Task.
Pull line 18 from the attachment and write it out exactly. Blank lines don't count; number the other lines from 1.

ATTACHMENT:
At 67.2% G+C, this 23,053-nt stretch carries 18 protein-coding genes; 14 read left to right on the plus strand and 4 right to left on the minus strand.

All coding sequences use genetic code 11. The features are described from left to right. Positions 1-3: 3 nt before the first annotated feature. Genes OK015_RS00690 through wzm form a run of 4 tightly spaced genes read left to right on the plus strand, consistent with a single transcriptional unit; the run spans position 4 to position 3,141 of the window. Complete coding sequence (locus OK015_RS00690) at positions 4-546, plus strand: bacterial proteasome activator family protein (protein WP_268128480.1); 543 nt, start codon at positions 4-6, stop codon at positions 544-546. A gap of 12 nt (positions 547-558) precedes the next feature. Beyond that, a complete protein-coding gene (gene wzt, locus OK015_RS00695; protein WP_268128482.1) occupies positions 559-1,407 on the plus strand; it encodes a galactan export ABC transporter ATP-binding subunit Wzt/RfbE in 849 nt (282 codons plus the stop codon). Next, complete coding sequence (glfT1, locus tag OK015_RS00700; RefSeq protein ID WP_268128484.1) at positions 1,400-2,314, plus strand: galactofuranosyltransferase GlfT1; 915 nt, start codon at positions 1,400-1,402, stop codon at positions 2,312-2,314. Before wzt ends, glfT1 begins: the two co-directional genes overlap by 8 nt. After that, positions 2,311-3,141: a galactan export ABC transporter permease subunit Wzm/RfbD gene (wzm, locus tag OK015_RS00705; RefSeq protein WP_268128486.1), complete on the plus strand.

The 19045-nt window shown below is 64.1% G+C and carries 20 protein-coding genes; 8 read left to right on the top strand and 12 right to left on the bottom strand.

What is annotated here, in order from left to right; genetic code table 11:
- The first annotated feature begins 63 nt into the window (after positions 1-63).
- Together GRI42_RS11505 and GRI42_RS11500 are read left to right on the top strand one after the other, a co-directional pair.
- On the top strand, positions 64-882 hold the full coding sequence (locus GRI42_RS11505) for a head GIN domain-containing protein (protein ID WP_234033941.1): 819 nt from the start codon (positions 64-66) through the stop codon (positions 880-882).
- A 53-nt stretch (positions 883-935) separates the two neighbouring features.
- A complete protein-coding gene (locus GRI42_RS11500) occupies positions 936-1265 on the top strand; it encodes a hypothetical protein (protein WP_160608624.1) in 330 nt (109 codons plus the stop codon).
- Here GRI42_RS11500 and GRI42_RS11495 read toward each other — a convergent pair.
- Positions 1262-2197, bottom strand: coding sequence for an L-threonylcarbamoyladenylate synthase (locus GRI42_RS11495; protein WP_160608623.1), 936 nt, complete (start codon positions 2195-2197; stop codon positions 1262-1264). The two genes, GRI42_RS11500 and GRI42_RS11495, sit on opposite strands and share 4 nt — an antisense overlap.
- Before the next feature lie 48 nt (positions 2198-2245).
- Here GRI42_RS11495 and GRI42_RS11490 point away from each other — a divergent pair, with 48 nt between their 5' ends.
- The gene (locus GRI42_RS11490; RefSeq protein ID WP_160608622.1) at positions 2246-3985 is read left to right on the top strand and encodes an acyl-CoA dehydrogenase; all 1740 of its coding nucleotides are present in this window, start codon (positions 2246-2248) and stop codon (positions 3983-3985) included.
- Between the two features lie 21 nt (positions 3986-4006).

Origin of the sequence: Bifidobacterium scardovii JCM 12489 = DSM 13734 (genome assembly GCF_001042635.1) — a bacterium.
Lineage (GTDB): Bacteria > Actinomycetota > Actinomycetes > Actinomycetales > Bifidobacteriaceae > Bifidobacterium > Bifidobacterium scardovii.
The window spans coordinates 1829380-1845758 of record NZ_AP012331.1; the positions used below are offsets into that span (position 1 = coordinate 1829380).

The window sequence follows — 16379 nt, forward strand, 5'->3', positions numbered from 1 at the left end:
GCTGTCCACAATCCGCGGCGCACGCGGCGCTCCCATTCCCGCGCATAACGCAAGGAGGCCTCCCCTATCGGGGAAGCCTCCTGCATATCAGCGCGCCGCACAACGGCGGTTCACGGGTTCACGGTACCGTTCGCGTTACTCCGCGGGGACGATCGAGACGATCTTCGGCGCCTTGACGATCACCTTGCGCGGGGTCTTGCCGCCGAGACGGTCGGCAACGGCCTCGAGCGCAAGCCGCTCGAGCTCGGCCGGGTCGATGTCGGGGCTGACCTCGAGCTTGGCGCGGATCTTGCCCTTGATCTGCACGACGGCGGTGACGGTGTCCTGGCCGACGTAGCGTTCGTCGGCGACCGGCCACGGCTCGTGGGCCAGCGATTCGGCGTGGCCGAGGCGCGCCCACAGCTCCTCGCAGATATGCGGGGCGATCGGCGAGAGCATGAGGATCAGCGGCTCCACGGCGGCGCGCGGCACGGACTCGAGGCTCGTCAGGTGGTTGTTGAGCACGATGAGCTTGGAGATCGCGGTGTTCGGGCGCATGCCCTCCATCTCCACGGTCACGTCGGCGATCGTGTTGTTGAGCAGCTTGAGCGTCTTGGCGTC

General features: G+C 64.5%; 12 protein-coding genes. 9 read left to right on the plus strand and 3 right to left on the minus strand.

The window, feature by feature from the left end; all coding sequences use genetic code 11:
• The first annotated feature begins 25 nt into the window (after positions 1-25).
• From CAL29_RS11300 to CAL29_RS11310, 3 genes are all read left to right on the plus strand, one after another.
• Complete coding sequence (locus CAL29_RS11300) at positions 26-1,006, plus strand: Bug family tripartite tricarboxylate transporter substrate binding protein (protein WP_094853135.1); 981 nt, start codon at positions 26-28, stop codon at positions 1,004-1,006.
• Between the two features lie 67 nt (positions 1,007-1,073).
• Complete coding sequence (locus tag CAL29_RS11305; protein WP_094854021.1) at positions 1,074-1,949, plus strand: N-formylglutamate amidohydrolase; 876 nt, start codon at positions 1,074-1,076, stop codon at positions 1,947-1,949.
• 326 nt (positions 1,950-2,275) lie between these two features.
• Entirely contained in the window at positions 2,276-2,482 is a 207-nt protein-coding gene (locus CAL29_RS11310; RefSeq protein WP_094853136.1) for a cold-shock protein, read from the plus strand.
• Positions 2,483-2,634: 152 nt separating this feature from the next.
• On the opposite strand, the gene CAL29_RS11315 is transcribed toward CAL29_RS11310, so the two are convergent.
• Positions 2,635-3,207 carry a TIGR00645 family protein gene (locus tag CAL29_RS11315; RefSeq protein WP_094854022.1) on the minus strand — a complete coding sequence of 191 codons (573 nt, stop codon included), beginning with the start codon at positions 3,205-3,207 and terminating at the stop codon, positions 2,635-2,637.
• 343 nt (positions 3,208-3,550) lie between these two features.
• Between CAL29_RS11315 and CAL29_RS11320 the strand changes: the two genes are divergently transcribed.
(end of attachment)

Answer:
The window spans coordinates 1829380-1845758 of record NZ_AP012331.1; the positions used below are offsets into that span (position 1 = coordinate 1829380).